Unlocking canal bliss — holidaying aboard a narrowboat

Unlocking canal bliss — holidaying aboard a narrowboat

Burnley Mile (picture credit Canal & River Trust)

A narrowboat holiday in 2024 offers some unique experiences – particularly for absolute beginners. JAMES RUDDY presents a ‘bucket list’ of waterway wonders

There was that feeling of hairs rising on the back of my neck as I slowly steered the big steel narrowboat along the aqueduct, 40 metres above the Dee Valley, without any safety barrier on the left side and just a sheer drop to the fields below.

This was three years ago and an unforgettable experience on the Pontcycysllte Aqueduct, one of the incredible feats of Victorian and later engineering that you can encounter in a hired narrowboat on Britain’s extensive canal network.

And, contrary to popular suspicions, such trips are available to complete novices, who can master one of these huge and luxurious vessels with a little preparation and a hour or so of expert instruction at the outset.

Not only that, you can choose an utterly relaxing voyage through nature with few locks and open country – or a much more active route, packed with heavy duty locks that will be enjoyed by more athletic trippers.

Along the way you can also look forward to negotiating high-flying aqueducts, incredible tunnels and even Jules Verne-style lifts and wheels to take your metal monster up or down to another level.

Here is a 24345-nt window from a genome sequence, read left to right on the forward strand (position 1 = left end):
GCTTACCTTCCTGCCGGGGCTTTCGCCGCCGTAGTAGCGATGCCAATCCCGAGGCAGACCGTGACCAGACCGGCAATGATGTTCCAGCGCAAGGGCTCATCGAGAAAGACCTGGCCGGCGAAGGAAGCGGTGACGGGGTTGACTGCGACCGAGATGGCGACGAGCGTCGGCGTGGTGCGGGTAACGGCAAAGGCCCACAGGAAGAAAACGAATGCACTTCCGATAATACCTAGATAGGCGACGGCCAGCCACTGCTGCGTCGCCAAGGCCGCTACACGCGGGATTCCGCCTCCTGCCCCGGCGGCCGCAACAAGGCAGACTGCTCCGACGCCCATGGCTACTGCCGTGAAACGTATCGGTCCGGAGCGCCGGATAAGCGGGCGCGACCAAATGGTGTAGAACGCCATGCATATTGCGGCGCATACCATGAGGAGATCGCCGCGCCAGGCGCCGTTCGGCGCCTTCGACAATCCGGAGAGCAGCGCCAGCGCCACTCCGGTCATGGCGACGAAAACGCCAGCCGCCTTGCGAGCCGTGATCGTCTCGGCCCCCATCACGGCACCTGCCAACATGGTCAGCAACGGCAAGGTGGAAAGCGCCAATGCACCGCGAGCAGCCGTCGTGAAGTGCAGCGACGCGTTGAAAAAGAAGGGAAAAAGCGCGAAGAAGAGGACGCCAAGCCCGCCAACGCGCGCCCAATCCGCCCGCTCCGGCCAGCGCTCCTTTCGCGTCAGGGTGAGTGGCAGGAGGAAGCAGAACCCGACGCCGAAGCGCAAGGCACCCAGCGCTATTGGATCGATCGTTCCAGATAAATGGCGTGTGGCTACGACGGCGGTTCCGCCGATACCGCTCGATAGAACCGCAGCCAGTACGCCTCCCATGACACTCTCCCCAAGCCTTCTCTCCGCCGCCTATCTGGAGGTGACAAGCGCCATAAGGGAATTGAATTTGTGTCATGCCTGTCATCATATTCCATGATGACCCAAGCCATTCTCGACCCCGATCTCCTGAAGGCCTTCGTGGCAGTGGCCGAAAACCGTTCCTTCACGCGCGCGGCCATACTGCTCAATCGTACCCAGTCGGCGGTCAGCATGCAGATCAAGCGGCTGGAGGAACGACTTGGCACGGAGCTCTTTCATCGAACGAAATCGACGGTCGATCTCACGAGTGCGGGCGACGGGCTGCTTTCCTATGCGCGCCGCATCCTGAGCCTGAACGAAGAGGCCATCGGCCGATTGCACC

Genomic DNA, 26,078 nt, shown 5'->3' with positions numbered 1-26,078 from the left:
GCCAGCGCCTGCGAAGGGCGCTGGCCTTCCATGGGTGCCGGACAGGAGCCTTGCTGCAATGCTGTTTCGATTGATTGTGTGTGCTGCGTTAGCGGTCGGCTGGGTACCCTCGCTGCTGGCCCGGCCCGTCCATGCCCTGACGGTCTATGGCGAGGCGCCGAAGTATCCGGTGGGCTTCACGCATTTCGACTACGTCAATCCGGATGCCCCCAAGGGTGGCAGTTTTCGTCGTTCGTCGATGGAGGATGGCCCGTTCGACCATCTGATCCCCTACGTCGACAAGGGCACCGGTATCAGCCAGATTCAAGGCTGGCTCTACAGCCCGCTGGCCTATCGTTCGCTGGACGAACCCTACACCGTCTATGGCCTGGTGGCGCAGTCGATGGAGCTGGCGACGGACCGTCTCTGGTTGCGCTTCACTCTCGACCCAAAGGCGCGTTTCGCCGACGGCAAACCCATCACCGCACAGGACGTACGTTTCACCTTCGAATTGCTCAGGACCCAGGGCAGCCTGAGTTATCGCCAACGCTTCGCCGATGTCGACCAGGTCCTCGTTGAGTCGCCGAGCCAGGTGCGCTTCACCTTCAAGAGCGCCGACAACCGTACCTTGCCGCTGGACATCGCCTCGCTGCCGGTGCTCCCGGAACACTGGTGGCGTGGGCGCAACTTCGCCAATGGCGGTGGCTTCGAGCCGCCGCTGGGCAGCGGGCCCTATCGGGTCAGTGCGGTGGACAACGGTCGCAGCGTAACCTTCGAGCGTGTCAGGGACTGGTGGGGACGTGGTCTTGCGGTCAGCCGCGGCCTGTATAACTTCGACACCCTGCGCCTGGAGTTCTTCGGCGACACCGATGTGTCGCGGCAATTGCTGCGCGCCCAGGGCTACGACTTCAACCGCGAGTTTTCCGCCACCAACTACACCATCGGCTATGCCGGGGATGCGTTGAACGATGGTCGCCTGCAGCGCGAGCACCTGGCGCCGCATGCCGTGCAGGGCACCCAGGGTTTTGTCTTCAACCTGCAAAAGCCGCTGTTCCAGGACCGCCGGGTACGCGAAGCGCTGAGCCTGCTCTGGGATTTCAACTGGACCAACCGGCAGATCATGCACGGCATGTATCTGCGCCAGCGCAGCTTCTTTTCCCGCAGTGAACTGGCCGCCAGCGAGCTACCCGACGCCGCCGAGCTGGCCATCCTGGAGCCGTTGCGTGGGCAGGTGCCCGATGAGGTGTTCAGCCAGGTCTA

So, to give you an idea of the best you can encounter, here is a list of the Top Eight with costs and contact details for Drifters boating holidays below:

The Pontcysyllte Aqueduct - carrying the Llangollen Canal 38 metres (126ft) high above the River Dee, the awesome World Heritage Pontcysyllte Aqueduct is the highest and longest aqueduct in Britain. Built between 1795 and 1805, it has 18 magnificent stone piers, supporting a 307-metre (1007ft) long trough for the canal to run through. With not even a hand rail on the south side of the aqueduct to obscure the views of the breath-taking Dee Valley below, boaters literally feel like they are floating above the earth! Drifters has a canal boat hire base on the Llangollen Canal at Trevor in North Wales, just a five-minute cruise from the Pontcysyllte Aqueduct.